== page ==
"Anamorphous, metalepsis, dissonance, and infinite regress, among many other devices, were used to shock, disorient, and ultimately overwhelm the senses of the spectator, reader, or listener" (Synder).1 Now I will move on to the another important part of the Renaissance, intellectualism and its rebirth.

  2. The Development of Landscape Painting in the Italian Renaissance.

    It is difficult to ascertain whether Leonardo's landscapes were the products of an aesthetic response or a scientific investigation of the principles at work behind the natural phenomena he examined. Perhaps, it is a combination of the two that dictates his landscape compositions.

  1. The Representation of Women in Pre-Raphaelite Art

    William Holman Hunt's "Awakening Conscience" depicts the fate of such a woman. In the painting, the girl is sitting with her seducer, and represents the woman's remorse and hopes for redemption, giving moral warnings to women that could find themselves in similar situations.

  2. Contrast the priorities of the northern and southern Renaissance.

    with the damp, colder climate of the north, frescoes took longer to dry. The artists wanted to meet public demand and thus produced smaller, mobile works of art. It is also clear that the northern artists and patrons were concerned about their social status.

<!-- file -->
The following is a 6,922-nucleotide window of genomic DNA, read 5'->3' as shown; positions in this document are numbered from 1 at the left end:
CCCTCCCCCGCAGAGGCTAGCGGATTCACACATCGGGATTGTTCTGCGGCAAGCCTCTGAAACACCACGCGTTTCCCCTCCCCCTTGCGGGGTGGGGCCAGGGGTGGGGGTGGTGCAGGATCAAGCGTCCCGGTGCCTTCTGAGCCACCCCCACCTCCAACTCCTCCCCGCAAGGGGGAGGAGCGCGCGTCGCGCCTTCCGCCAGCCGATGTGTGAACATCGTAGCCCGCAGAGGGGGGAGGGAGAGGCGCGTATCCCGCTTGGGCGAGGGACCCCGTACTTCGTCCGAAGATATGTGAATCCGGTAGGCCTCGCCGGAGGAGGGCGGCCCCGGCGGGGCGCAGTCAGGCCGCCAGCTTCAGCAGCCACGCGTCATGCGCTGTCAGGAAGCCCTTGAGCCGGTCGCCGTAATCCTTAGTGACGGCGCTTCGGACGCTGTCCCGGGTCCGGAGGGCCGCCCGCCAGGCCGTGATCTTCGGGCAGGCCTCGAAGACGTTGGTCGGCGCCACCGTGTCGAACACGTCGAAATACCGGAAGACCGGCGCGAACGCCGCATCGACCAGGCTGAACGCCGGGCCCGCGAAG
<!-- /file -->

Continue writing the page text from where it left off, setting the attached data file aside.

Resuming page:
1. Active reading notes

    The value of women in this society is just for the purpose of sex and repopulations. "That one there, she's a sociologist... that one was a lawyer." (pg. 299) The Commander tells Offred the range of women that Jezebel carries.

  2. Howard Arkley (1951-1999) was an Australian artist, born in Melbourne.

    of colour that formed a pulsing layer over the 'mapped-out' underpinnings of her paintings. Later, she embraced the austerities of stripe compositions in works such as 'Untitled (Awely)', 1994, and in seething, linear 'yam Dreaming' paintings, before she created the remarkable blocky gestural abstractions of 1996, the final year of her life.

  • Over 160,000 pieces
    of student written work
  • Annotated by
    experienced teachers
  • Ideas and feedback to
    improve your own work